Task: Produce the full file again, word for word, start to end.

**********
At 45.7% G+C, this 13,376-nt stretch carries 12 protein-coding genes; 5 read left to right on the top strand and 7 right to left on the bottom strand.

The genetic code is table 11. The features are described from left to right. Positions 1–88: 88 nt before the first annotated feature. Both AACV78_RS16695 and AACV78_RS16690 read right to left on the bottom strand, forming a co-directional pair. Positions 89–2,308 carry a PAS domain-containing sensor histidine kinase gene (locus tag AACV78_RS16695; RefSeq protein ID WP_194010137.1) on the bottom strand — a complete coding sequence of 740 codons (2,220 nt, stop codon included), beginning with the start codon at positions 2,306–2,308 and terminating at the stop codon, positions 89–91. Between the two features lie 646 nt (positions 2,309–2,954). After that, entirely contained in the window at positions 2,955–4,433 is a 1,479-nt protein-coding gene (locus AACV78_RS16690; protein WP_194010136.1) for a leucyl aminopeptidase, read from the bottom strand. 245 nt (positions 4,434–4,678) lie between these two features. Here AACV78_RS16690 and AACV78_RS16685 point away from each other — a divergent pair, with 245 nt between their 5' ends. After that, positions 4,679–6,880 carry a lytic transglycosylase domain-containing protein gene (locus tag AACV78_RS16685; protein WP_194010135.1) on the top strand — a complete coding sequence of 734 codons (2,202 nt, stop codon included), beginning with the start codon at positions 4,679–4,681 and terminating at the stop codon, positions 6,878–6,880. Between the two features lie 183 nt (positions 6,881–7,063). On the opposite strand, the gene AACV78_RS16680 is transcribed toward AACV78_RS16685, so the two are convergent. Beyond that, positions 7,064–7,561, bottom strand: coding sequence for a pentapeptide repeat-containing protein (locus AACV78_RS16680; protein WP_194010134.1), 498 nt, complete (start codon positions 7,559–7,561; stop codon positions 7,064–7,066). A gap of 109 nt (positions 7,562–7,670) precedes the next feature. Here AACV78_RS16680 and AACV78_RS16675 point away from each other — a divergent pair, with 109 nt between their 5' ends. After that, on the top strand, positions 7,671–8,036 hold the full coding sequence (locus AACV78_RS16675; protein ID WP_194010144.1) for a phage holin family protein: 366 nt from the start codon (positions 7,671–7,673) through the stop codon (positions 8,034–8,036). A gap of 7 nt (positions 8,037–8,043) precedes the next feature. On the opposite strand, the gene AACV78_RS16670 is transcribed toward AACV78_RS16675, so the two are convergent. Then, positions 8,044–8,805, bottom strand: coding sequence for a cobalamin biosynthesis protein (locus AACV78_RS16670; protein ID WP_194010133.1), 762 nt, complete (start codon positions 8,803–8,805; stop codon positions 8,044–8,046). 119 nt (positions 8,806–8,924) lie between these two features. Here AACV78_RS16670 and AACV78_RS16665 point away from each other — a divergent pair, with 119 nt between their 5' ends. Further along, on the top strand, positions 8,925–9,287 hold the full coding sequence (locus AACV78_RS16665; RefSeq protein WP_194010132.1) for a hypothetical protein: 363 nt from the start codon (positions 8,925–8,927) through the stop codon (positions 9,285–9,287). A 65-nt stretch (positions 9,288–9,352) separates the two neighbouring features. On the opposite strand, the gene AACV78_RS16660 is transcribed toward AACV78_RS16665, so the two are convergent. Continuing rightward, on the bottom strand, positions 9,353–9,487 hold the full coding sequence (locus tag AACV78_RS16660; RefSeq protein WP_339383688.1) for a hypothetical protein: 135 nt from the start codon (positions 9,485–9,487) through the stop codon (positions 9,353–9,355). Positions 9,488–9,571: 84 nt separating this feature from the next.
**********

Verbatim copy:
At 45.7% G+C, this 13,376-nt stretch carries 12 protein-coding genes; 5 read left to right on the top strand and 7 right to left on the bottom strand.

The genetic code is table 11. The features are described from left to right. Positions 1–88: 88 nt before the first annotated feature. Both AACV78_RS16695 and AACV78_RS16690 read right to left on the bottom strand, forming a co-directional pair. Positions 89–2,308 carry a PAS domain-containing sensor histidine kinase gene (locus tag AACV78_RS16695; RefSeq protein ID WP_194010137.1) on the bottom strand — a complete coding sequence of 740 codons (2,220 nt, stop codon included), beginning with the start codon at positions 2,306–2,308 and terminating at the stop codon, positions 89–91. Between the two features lie 646 nt (positions 2,309–2,954). After that, entirely contained in the window at positions 2,955–4,433 is a 1,479-nt protein-coding gene (locus AACV78_RS16690; protein WP_194010136.1) for a leucyl aminopeptidase, read from the bottom strand. 245 nt (positions 4,434–4,678) lie between these two features. Here AACV78_RS16690 and AACV78_RS16685 point away from each other — a divergent pair, with 245 nt between their 5' ends. After that, positions 4,679–6,880 carry a lytic transglycosylase domain-containing protein gene (locus tag AACV78_RS16685; protein WP_194010135.1) on the top strand — a complete coding sequence of 734 codons (2,202 nt, stop codon included), beginning with the start codon at positions 4,679–4,681 and terminating at the stop codon, positions 6,878–6,880. Between the two features lie 183 nt (positions 6,881–7,063). On the opposite strand, the gene AACV78_RS16680 is transcribed toward AACV78_RS16685, so the two are convergent. Beyond that, positions 7,064–7,561, bottom strand: coding sequence for a pentapeptide repeat-containing protein (locus AACV78_RS16680; protein WP_194010134.1), 498 nt, complete (start codon positions 7,559–7,561; stop codon positions 7,064–7,066). A gap of 109 nt (positions 7,562–7,670) precedes the next feature. Here AACV78_RS16680 and AACV78_RS16675 point away from each other — a divergent pair, with 109 nt between their 5' ends. After that, on the top strand, positions 7,671–8,036 hold the full coding sequence (locus AACV78_RS16675; protein ID WP_194010144.1) for a phage holin family protein: 366 nt from the start codon (positions 7,671–7,673) through the stop codon (positions 8,034–8,036). A gap of 7 nt (positions 8,037–8,043) precedes the next feature. On the opposite strand, the gene AACV78_RS16670 is transcribed toward AACV78_RS16675, so the two are convergent. Then, positions 8,044–8,805, bottom strand: coding sequence for a cobalamin biosynthesis protein (locus AACV78_RS16670; protein ID WP_194010133.1), 762 nt, complete (start codon positions 8,803–8,805; stop codon positions 8,044–8,046). 119 nt (positions 8,806–8,924) lie between these two features. Here AACV78_RS16670 and AACV78_RS16665 point away from each other — a divergent pair, with 119 nt between their 5' ends. Further along, on the top strand, positions 8,925–9,287 hold the full coding sequence (locus AACV78_RS16665; RefSeq protein WP_194010132.1) for a hypothetical protein: 363 nt from the start codon (positions 8,925–8,927) through the stop codon (positions 9,285–9,287). A 65-nt stretch (positions 9,288–9,352) separates the two neighbouring features. On the opposite strand, the gene AACV78_RS16660 is transcribed toward AACV78_RS16665, so the two are convergent. Continuing rightward, on the bottom strand, positions 9,353–9,487 hold the full coding sequence (locus tag AACV78_RS16660; RefSeq protein WP_339383688.1) for a hypothetical protein: 135 nt from the start codon (positions 9,485–9,487) through the stop codon (positions 9,353–9,355). Positions 9,488–9,571: 84 nt separating this feature from the next.